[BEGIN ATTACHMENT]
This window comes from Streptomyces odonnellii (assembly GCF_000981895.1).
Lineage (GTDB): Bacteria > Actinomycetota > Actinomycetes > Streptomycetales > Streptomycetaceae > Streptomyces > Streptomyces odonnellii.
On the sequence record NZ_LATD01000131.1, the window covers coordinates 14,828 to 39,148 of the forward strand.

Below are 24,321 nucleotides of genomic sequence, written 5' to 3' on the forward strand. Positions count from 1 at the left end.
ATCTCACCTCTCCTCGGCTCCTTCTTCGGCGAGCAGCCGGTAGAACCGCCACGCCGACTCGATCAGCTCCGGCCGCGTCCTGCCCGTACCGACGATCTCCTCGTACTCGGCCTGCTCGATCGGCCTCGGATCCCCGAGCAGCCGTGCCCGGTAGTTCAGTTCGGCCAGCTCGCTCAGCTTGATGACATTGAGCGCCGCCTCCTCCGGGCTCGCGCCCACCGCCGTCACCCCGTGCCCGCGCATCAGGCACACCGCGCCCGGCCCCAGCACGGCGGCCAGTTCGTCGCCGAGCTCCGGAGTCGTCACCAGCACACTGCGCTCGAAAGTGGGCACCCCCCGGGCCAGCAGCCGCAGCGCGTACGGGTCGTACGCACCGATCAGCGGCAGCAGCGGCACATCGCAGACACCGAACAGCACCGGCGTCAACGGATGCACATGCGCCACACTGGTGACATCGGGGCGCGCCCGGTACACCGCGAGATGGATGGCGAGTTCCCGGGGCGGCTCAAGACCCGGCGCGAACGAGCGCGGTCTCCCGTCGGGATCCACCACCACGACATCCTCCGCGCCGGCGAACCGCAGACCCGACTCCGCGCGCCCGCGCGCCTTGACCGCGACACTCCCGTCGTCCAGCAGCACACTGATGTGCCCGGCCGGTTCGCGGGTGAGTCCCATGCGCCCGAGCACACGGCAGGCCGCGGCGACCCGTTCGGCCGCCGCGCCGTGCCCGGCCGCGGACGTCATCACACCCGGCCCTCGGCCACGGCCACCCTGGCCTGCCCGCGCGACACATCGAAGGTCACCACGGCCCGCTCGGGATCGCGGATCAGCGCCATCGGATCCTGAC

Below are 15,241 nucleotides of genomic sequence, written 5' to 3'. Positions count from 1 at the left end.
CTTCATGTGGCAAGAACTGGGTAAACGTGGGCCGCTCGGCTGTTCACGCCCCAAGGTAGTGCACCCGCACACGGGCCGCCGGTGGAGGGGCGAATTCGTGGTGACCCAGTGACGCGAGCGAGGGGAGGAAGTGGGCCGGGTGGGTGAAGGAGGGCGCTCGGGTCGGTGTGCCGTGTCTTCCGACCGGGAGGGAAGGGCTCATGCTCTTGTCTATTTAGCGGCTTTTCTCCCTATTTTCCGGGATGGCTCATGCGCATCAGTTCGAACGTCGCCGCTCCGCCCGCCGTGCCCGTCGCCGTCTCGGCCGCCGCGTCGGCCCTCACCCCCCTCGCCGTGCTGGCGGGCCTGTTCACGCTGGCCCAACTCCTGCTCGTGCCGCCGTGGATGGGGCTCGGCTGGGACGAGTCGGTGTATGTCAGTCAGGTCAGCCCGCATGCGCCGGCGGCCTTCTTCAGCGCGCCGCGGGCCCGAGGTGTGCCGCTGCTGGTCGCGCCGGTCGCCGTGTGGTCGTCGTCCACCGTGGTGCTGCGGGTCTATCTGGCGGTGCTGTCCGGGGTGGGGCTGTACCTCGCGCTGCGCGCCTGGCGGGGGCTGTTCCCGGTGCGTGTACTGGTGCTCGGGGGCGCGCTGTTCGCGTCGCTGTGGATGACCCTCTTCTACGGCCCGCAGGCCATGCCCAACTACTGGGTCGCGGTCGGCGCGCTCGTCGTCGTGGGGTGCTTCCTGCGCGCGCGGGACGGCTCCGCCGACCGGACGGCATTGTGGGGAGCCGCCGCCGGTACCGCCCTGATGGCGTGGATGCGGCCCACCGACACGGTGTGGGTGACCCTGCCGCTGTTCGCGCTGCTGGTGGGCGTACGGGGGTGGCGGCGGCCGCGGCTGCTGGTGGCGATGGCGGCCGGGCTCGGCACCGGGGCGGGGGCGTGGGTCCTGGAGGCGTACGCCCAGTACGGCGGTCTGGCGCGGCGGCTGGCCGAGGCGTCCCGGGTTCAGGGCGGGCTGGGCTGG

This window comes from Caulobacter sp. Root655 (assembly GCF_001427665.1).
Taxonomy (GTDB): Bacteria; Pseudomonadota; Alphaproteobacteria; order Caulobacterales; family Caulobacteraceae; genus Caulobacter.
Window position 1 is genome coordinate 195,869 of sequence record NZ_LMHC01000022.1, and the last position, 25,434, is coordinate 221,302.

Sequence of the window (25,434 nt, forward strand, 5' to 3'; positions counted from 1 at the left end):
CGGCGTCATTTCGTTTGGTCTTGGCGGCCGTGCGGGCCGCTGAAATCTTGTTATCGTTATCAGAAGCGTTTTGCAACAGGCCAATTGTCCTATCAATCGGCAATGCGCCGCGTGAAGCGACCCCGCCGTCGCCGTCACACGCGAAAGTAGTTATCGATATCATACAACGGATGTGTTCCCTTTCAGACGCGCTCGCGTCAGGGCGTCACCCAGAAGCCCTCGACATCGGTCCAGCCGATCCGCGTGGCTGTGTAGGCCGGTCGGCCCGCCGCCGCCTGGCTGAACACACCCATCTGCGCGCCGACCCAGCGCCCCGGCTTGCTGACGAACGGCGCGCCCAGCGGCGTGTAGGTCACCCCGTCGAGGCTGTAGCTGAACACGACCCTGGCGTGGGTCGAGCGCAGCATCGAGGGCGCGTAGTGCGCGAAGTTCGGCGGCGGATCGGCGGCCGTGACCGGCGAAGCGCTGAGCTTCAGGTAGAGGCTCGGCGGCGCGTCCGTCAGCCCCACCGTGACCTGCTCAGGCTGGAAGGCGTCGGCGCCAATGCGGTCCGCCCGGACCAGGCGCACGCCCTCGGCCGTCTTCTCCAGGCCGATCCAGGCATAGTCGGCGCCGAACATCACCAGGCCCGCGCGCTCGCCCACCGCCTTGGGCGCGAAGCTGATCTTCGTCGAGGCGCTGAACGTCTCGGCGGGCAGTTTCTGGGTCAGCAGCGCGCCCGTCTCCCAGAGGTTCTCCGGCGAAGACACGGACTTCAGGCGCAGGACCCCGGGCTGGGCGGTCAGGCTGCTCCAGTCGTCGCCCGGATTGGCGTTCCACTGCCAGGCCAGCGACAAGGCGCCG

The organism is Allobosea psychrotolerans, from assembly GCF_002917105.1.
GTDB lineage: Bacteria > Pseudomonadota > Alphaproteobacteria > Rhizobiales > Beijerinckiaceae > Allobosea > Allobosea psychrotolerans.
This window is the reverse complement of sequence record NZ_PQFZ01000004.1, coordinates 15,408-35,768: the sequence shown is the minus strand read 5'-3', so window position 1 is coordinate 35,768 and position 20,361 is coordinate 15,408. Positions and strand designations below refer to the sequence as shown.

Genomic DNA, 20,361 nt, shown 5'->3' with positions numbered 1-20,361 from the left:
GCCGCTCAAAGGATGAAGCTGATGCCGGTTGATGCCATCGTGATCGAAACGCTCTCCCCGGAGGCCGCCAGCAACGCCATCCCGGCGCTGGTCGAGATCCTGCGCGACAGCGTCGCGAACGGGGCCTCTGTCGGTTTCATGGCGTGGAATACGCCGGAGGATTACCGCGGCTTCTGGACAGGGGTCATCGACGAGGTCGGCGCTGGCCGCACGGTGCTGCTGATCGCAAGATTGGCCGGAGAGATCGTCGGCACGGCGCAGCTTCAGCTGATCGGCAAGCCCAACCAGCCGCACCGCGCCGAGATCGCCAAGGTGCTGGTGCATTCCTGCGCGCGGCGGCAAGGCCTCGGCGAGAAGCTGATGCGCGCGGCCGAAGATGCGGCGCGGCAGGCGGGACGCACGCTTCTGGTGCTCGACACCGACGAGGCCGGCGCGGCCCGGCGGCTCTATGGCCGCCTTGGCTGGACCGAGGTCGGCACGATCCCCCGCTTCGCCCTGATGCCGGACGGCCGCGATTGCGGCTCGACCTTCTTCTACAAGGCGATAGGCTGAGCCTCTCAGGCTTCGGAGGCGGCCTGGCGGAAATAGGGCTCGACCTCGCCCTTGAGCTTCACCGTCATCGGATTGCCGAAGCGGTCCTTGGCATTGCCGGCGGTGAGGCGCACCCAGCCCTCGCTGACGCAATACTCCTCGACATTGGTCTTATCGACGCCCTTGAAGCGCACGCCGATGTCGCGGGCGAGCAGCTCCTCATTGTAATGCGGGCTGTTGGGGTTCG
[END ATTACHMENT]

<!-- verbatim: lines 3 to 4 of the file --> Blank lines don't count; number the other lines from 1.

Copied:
On the sequence record NZ_LATD01000131.1, the window covers coordinates 14,828 to 39,148 of the forward strand.

Below are 24,321 nucleotides of genomic sequence, written 5' to 3' on the forward strand. Positions count from 1 at the left end.